Costa Brava homeowner Richard Way reveals why the local cuisine makes trips to his Spanish home just as exciting in the colder months as during the summer
Visiting my place in the Costa Brava last month reminded me just how seasonal it is there – and why for foodies like me, this has hidden pleasures.
The Costa Brava’s chilly winters, especially in the northern part near the Pyrenees and French border, mean resorts like L’Escala where I own a holiday home are much quieter out of season compared to other Spanish Costas. Holidaymakers are scarce on the ground between October and May and there are fewer permanent foreign residents, who typically prefer areas further south that have warmer winters.
July and August really are the money-spinner months in L’Escala. (I witnessed this as an 18-year-old when I landed a summer job there working 11-hour days hiring out pedalos on the beach, making hay while the sun shone!). Half of the tourist restaurants and businesses open up for Easter weekend, attracting a small wave of visitors mainly from Barcelona and France, but most only open for the start of the summer season and find it’s not economical to stay open for winter.
Season taste sensations
There are upsides to this seasonality. Being so close to the Pyrenees means you are treated to stunning views of snow-capped peaks – in winter and spring – and have quality ski resorts, including Andorra, within a few hours’ drive. One taxi driver I had during my recent trip – an expat by the way, yes you can find work in Spain! – told me that weekend trips to the slopes were the norm for local residents. It also means the area has four proper seasons. Aside from the pretty change in the natural scenery, this influences the local cuisine, especially as the area is agriculturally rich. As a bit of a foodie, I find this especially exciting.
In the pretty farming villages you’ll find restaurants serving very local food, open year-round with seasonal specialities
Head inland just 10-15 minutes to one of the many pretty farming villages and you’ll find a restaurant serving very local food, open year-round and with the option to try a seasonal speciality.
A particular out-of-town favourite of mine is a restaurant called ‘Mas Pou’ in a village called Palau-Sator, near Pals. My visit in November didn’t disappoint. Typical of the season, as an appetiser they brought us lightly-fried artichoke buds served with a hazelnut sauce, as well as baby squid caught that day in Palamos, fried Andalusian-style, and some boiled quail’s eggs. For starters I had foie gras made in the neighbouring village followed by a locally-raised steak. I finished with a homemade Crema Catalana, a small custard-based dish with a crispy caramelised sugar topping. As is typical there, two small glasses and a bottle of the Catalan digestif Ratafia was deposited on our table – compliments of the house.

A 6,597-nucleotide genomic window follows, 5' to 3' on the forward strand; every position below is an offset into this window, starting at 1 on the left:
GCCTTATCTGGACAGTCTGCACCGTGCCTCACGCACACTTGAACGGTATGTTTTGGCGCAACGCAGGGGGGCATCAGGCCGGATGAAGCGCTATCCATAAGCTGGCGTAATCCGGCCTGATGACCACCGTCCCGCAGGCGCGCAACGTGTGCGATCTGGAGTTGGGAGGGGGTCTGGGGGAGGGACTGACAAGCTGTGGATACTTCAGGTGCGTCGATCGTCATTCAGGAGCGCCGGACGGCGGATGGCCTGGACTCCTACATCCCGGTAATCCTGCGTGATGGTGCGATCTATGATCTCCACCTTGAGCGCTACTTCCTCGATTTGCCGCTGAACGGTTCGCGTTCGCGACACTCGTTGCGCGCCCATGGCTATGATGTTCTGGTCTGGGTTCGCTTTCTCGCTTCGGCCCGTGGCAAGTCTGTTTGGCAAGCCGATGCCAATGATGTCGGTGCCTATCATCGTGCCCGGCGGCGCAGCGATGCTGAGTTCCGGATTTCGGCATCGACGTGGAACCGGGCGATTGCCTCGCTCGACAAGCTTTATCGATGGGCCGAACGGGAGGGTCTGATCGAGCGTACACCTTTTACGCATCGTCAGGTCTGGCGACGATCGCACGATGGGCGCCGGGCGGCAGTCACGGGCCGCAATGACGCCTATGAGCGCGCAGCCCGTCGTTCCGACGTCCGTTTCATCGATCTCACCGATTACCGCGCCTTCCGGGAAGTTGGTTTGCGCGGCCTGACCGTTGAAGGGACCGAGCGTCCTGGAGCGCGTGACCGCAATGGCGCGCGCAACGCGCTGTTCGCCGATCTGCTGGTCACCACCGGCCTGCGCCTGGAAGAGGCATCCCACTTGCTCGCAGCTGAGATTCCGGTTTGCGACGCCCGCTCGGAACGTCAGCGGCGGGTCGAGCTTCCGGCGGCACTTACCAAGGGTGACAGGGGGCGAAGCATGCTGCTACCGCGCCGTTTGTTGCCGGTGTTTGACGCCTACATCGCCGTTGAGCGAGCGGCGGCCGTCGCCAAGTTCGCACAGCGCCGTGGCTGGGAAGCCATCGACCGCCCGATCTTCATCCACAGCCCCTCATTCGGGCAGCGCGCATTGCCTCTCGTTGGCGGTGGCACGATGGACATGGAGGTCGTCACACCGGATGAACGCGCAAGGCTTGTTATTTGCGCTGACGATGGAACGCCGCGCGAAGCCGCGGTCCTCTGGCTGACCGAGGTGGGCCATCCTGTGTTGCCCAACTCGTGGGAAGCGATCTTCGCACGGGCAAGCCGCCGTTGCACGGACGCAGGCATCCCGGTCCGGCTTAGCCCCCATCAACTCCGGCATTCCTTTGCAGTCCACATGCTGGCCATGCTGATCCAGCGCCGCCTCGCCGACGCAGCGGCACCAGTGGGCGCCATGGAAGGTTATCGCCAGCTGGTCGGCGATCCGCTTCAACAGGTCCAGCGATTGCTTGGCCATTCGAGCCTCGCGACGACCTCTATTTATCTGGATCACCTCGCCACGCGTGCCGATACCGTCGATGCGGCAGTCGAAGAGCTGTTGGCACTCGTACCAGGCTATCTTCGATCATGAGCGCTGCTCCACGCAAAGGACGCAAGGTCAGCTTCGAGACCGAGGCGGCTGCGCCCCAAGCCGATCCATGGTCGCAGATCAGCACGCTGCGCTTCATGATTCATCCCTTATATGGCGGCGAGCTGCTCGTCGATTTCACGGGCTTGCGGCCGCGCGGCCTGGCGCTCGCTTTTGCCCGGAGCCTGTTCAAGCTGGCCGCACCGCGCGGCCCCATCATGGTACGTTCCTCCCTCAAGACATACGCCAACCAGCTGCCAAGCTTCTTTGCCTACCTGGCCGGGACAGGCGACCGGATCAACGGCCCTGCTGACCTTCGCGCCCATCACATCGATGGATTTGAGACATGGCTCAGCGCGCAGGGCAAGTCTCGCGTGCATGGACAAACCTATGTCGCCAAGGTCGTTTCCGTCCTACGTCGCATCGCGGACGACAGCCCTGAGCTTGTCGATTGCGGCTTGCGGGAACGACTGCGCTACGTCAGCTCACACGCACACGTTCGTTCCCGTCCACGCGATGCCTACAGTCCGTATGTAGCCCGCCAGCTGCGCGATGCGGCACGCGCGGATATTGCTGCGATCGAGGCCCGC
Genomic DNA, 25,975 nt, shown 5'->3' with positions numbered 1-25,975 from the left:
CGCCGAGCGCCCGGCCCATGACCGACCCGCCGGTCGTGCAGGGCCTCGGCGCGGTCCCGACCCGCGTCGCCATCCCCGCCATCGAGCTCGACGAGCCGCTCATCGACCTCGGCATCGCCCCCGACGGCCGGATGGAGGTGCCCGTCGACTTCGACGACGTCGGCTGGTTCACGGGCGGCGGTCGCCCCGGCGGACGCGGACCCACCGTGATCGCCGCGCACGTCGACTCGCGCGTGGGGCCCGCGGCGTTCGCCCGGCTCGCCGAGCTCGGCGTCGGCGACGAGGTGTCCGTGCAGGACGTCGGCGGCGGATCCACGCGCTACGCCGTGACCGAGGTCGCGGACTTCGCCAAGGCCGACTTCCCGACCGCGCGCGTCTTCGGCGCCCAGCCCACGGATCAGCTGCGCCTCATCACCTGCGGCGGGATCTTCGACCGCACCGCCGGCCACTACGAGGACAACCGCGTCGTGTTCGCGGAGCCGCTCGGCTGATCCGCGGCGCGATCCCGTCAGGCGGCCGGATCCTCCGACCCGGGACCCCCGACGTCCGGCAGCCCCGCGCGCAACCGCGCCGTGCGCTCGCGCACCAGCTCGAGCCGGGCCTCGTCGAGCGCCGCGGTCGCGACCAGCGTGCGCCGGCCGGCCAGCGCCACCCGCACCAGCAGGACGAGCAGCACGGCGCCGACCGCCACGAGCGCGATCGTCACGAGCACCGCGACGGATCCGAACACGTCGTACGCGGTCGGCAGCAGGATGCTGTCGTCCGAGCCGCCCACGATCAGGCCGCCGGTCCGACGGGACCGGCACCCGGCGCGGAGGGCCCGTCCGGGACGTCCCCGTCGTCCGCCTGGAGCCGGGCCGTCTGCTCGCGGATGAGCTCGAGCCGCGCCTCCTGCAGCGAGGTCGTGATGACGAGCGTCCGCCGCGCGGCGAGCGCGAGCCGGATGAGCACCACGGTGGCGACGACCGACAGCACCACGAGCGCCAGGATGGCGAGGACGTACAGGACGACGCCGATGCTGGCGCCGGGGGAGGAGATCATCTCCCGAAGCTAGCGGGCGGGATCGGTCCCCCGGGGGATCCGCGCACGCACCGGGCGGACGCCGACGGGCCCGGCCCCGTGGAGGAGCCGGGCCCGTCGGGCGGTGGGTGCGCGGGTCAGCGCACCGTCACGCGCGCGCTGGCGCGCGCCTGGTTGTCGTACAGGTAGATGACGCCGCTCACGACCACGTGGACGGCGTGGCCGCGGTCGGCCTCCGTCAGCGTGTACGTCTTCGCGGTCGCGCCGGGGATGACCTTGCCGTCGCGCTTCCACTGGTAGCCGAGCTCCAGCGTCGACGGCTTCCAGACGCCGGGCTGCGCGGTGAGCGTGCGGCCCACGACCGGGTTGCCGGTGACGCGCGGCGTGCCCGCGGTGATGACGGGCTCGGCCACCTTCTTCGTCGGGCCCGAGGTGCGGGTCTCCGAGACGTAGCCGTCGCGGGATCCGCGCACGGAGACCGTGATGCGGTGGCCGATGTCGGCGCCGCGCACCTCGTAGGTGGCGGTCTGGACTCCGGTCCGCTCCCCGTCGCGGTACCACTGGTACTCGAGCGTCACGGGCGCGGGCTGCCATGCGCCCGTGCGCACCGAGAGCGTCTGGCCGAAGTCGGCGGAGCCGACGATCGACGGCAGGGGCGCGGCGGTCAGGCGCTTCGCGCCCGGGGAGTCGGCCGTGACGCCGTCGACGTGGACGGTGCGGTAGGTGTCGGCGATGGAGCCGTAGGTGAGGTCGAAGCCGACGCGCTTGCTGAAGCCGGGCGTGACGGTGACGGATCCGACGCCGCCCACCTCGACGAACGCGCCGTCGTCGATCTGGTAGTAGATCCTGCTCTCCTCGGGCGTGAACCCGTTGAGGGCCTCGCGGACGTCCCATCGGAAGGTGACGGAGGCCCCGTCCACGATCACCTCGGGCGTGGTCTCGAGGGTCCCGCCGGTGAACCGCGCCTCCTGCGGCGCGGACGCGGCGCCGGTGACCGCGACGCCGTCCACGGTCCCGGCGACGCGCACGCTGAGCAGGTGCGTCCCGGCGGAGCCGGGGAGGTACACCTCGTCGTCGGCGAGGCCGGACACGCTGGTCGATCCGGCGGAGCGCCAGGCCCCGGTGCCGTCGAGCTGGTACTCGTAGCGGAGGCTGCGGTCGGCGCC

In L’Escala, the most obvious thing I noticed last week was how quiet the beachfront near me was. The seafront ‘strip’ of restaurants, bars and tourist shops that overflow with holidaymakers in summer was a silent row of closed shutters. All I could hear as I wandered past were the waves crashing on the beach.
Immediately off the seafront, there were no more than half a dozen bars or restaurants open. In the pizza place where I ate at with my father on the first night – La Casa Nostra – we were the only customers. They told us they were open all year, except Christmas Day. Also open nearby was the resort’s closest thing to an English pub – a bar run by a couple from Newcastle, although the wife grew up locally and spoke fluent Catalan. Like all resorts, in the old town of L’Escala, there was more life. It’s where most local residents live, so while many restaurants were shut (or on reduced opening hours), most shops and bars were open.
We had the anchovies served on toast, rubbed with fresh tomato, then grilled sardines with garlic and oil olive
One favourite haunt that never shuts is a bar-restaurant right on the quayside in L’Escala’s port, which is famous across Spain for its anchovies. It’s called ‘La Llar dels Pescadors’ or ‘Home of the Fishermen’ and is a popular place not just with fishermen but all local tradespeople for a drink and catch-up. Zarzuela, a type of fish stew, is especially recommended there but this time round we had the very typical anchovies served on toast, rubbed with fresh tomato; followed by grilled sardines with garlic and oil olive.
I’ve got to wait till Easter until I eat like that again. By then the days will be feeling a bit warmer – not enough to go on the beach or in the pool, but that just means you have longer for lunch!
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